There are also expectations about how investment and stewardship is integrated, including environment, social and governance (ESG) issues. Ultimately, the Code seeks to: align objectives and incentives across the investment community; widen the application of stewardship practices to all assets under management; encourage better communication to beneficiaries and clients; and systematically integrate stewardship into investment decision-making.
Aligned to the UK Corporate Governance Code, the Stewardship Code now includes new principles that place a strong emphasis on purpose, culture and values, as well as ensuring stewardship is effectively governed and resourced within the organisation. Investors must also explain how their resourcing and use of third parties to support their stewardship is appropriate, the training they provide, the diversity of teams and how teams are appropriately qualified and incentivised. They are also required to demonstrate how they set expectations and hold to account the third parties they use.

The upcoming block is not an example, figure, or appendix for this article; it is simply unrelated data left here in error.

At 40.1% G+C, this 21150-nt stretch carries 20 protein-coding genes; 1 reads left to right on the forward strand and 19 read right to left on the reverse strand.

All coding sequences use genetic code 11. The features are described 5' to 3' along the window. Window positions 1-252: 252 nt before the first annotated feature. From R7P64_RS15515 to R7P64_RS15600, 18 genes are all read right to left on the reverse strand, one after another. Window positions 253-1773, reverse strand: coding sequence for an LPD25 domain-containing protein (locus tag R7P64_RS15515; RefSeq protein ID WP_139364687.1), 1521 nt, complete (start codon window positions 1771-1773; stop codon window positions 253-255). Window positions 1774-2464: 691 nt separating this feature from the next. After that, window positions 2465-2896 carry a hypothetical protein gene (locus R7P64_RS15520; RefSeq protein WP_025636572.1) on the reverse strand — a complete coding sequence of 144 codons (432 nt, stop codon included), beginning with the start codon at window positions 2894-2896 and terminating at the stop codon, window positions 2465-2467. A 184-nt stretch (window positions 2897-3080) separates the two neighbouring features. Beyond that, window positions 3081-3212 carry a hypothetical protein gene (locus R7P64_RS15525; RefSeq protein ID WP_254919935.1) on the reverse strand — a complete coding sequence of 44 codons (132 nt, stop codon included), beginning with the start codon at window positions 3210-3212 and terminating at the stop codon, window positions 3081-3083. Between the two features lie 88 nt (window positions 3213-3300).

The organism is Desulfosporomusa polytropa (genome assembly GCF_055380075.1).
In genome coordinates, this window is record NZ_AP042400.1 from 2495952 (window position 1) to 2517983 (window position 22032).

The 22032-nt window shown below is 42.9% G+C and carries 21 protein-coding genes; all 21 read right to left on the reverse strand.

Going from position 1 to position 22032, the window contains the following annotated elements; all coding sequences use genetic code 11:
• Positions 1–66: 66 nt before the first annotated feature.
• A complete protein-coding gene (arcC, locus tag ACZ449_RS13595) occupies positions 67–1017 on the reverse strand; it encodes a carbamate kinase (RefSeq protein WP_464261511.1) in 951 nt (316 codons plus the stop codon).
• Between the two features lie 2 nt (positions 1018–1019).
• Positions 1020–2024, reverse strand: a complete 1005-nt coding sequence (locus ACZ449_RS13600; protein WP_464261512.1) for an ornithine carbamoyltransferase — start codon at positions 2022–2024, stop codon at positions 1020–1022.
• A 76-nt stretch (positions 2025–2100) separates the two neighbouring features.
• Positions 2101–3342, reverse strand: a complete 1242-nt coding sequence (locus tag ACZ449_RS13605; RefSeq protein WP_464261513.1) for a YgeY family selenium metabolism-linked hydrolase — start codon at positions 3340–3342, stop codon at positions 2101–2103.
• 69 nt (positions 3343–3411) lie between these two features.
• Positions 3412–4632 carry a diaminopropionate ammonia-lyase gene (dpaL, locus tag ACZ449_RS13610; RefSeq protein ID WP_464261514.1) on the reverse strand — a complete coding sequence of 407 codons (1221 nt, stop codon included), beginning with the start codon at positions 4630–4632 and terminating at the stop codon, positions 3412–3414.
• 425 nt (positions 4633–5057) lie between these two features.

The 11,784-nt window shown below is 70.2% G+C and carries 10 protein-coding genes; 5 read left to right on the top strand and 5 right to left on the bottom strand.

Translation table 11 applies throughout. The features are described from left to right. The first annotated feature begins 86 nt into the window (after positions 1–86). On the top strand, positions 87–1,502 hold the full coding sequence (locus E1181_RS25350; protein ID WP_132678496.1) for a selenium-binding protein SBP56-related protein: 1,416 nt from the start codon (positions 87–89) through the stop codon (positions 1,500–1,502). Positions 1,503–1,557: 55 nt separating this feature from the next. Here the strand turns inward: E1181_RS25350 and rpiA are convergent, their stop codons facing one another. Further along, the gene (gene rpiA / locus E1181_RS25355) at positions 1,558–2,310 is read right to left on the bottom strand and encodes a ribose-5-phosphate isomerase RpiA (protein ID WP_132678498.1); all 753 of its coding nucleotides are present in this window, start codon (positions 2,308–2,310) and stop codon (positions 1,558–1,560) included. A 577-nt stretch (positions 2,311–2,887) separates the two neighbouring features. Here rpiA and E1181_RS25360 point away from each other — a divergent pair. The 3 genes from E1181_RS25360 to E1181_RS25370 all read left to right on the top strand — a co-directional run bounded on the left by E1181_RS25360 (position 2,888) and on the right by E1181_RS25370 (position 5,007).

Although there is an increased focus on investors demonstrating effective stewardship, the Code is careful to encourage meaningful and better-quality engagement with companies. Quantity does not equal quality and, so, investors should explain how they select and prioritise issues for engagement, and their process for escalating a concern with an issuer. Companies may want to consider if the expectations that the Code and new rules from the Shareholder Rights Directive (SRD II) place on investors offer a renewed opportunity to engage with them. We often hear from companies that they invite investors to meet them but they only hear from a select few, or if there’s a problem. Changing laws and expectations for asset owners to incorporate material ESG into investments and changing public expectations of companies should present opportunities for companies and investors to better engage to meet these expectations.
‘Aligned to the UK Corporate Governance Code, the Stewardship Code now includes new principles that place a strong emphasis on purpose, culture and value’